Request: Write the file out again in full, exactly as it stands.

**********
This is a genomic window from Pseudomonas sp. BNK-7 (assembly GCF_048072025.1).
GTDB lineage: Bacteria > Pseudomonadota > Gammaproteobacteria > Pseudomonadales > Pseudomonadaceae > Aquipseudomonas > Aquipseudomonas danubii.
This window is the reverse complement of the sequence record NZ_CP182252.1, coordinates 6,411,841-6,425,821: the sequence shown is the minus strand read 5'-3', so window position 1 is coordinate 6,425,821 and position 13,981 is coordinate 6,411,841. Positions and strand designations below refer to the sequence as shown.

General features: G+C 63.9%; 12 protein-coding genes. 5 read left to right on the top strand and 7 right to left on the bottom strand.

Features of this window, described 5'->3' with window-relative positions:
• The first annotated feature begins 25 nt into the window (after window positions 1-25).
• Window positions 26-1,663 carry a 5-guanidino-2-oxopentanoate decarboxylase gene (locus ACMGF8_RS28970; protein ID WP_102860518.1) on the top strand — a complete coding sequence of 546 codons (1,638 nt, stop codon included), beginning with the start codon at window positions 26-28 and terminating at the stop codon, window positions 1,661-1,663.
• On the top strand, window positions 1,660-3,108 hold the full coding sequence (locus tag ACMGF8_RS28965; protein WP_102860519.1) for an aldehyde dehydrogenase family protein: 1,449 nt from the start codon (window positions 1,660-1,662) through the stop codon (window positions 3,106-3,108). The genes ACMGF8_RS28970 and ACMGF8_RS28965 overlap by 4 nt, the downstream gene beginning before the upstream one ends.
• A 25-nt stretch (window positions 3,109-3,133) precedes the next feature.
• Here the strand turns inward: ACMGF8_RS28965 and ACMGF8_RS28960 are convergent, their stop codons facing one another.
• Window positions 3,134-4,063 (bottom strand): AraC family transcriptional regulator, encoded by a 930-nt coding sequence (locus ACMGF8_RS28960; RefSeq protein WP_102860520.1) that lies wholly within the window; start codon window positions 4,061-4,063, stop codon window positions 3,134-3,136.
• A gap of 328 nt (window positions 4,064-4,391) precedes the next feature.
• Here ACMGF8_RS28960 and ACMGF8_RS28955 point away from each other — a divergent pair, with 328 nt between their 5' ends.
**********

This is a genomic window from Pseudomonas sp. BNK-7 (assembly GCF_048072025.1).
GTDB lineage: Bacteria > Pseudomonadota > Gammaproteobacteria > Pseudomonadales > Pseudomonadaceae > Aquipseudomonas > Aquipseudomonas danubii.
This window is the reverse complement of the sequence record NZ_CP182252.1, coordinates 6,411,841-6,425,821: the sequence shown is the minus strand read 5'-3', so window position 1 is coordinate 6,425,821 and position 13,981 is coordinate 6,411,841. Positions and strand designations below refer to the sequence as shown.

General features: G+C 63.9%; 12 protein-coding genes. 5 read left to right on the top strand and 7 right to left on the bottom strand.

Features of this window, described 5'->3' with window-relative positions:
• The first annotated feature begins 25 nt into the window (after window positions 1-25).
• Window positions 26-1,663 carry a 5-guanidino-2-oxopentanoate decarboxylase gene (locus ACMGF8_RS28970; protein ID WP_102860518.1) on the top strand — a complete coding sequence of 546 codons (1,638 nt, stop codon included), beginning with the start codon at window positions 26-28 and terminating at the stop codon, window positions 1,661-1,663.
• On the top strand, window positions 1,660-3,108 hold the full coding sequence (locus tag ACMGF8_RS28965; protein WP_102860519.1) for an aldehyde dehydrogenase family protein: 1,449 nt from the start codon (window positions 1,660-1,662) through the stop codon (window positions 3,106-3,108). The genes ACMGF8_RS28970 and ACMGF8_RS28965 overlap by 4 nt, the downstream gene beginning before the upstream one ends.
• A 25-nt stretch (window positions 3,109-3,133) precedes the next feature.
• Here the strand turns inward: ACMGF8_RS28965 and ACMGF8_RS28960 are convergent, their stop codons facing one another.
• Window positions 3,134-4,063 (bottom strand): AraC family transcriptional regulator, encoded by a 930-nt coding sequence (locus ACMGF8_RS28960; RefSeq protein WP_102860520.1) that lies wholly within the window; start codon window positions 4,061-4,063, stop codon window positions 3,134-3,136.
• A gap of 328 nt (window positions 4,064-4,391) precedes the next feature.
• Here ACMGF8_RS28960 and ACMGF8_RS28955 point away from each other — a divergent pair, with 328 nt between their 5' ends.